Are you a Tesla investor? If so, you may be interested to hear the outcome of the recent civil trial involving Tesla CEO Elon Musk. After a long and hard-fought battle, a jury found that investors failed to prove that Musk derailed them with a tweet he made in 2018 about taking Tesla private. This verdict vindicated Musk, who had argued that his tweet had not influenced the stock price.
The trial began in San Francisco federal court after investors alleged that Musk’s public statements resulted in billions of dollars in damages. During the trial, jurors heard testimony from high-profile witnesses including Musk himself, Tesla’s former chief financial officer Deepak Ahuja, and Musk’s former chief of staff Sam Teller. Musk’s defense highlighted his meeting in July 2018 with Yasir Al-Rumayyan, an official in Saudi Arabia’s Private Investment Fund, in which he said Al-Rumayyan had committed to helping to finance the deal.
The jury found that the investors failed to prove that Musk’s tweet, which read “Am considering taking Tesla private at $420. Funding secured,” had influenced Tesla’s stock price. Musk’s attorney, Alex Spiro of Quinn Emanuel Urquhart & Sullivan, argued that Musk’s adversaries had painted him as a “fire-breathing dragon” and that the billionaire couldn’t be faulted for being a “bad Tweeter.”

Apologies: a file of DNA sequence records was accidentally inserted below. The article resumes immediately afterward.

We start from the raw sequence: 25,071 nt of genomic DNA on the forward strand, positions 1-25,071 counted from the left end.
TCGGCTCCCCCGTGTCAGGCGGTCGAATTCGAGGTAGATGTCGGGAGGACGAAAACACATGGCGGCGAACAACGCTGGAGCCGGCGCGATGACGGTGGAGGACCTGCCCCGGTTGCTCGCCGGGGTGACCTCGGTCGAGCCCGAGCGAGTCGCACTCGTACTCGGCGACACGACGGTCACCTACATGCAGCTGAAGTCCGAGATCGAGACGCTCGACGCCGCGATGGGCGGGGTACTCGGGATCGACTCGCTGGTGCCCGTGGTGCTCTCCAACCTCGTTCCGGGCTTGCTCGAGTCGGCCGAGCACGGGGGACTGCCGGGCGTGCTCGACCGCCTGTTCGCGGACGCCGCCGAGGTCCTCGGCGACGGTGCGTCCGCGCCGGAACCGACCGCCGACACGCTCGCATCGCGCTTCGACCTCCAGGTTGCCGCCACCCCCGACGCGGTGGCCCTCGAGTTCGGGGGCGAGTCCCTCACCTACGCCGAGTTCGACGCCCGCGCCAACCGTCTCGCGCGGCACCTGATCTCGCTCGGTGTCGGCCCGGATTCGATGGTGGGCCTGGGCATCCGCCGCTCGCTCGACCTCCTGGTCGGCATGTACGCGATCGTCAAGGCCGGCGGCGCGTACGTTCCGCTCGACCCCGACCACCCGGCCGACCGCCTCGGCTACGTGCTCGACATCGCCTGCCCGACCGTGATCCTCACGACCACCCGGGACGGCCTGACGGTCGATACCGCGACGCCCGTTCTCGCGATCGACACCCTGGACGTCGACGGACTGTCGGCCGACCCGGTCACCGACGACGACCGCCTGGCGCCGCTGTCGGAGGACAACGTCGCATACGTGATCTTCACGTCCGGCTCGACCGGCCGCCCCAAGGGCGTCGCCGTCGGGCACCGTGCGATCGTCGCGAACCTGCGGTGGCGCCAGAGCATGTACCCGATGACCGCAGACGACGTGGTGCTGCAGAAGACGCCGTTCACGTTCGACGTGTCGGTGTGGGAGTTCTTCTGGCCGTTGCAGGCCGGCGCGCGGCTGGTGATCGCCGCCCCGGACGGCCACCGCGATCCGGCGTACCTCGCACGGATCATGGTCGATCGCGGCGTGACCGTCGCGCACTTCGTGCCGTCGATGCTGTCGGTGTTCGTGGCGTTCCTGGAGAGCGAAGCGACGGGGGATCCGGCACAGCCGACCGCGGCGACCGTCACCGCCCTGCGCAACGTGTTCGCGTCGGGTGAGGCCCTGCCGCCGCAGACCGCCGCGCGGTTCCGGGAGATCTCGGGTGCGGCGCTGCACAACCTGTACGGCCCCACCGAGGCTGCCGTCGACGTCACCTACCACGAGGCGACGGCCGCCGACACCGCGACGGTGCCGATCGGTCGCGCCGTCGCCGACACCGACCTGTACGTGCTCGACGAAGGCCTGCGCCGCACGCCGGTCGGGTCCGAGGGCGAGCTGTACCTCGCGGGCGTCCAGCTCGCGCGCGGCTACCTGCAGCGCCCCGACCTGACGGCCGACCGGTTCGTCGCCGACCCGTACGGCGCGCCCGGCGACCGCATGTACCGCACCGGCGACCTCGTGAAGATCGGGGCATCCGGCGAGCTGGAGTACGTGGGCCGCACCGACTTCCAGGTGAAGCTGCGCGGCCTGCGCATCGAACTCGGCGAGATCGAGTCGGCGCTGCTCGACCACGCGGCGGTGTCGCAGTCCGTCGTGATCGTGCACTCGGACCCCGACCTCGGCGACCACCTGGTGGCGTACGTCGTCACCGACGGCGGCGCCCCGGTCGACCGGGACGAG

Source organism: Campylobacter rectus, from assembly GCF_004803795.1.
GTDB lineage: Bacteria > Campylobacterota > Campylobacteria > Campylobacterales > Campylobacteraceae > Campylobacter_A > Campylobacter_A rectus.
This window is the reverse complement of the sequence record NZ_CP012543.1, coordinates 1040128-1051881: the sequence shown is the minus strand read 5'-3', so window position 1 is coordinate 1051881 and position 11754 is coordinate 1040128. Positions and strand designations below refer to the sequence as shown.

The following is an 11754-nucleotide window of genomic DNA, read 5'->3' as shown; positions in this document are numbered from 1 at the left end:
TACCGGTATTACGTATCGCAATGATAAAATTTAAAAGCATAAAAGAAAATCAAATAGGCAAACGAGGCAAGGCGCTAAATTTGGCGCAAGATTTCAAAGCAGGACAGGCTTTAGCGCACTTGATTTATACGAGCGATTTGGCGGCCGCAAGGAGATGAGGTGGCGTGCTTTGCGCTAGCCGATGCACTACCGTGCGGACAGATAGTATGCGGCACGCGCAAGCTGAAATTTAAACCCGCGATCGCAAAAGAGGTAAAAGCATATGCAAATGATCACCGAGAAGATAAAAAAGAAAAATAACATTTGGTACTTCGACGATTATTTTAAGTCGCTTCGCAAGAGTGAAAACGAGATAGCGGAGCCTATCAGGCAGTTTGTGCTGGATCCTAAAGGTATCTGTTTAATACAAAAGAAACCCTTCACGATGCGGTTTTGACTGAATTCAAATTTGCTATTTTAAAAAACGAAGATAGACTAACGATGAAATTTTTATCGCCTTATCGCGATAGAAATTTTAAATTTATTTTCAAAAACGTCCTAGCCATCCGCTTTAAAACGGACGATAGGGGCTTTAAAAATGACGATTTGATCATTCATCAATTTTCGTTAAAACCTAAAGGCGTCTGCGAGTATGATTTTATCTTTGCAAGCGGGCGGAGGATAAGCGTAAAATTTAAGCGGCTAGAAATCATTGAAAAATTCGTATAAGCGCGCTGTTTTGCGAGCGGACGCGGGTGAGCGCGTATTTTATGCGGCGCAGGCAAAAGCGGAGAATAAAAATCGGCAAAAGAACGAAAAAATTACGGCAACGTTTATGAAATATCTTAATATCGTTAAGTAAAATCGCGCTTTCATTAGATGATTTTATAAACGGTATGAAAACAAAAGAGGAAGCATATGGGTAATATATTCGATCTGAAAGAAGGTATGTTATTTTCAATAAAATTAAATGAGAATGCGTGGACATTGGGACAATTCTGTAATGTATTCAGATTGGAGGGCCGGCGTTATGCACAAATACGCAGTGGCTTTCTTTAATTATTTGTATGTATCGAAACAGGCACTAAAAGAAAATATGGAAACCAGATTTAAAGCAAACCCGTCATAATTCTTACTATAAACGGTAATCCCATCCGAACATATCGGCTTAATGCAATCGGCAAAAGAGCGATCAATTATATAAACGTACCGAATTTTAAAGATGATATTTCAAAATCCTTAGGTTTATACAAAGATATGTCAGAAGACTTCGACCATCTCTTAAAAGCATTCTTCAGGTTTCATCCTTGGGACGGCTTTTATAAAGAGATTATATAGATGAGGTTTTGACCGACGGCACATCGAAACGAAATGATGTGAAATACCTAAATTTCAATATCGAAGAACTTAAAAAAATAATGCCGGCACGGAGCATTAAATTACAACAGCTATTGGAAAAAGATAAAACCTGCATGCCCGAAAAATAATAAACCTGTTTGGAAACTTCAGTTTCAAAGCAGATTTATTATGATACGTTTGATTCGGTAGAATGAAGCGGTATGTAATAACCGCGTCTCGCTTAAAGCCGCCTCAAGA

The stakes of the case were framed in sweeping, existential terms, with Tesla investors’ attorney Nicholas Porritt of Levi & Korsinsky LLP arguing that it came down to a question of whether regular investors could trust the public markets. Ultimately, the jury found that the rules that apply to everyone else should also apply to Elon Musk.
The verdict was a relief for Musk and Tesla investors alike, who had been waiting for a conclusion for months. It’s a reminder that public figures, no matter how influential, must still abide by the same rules as everyone else.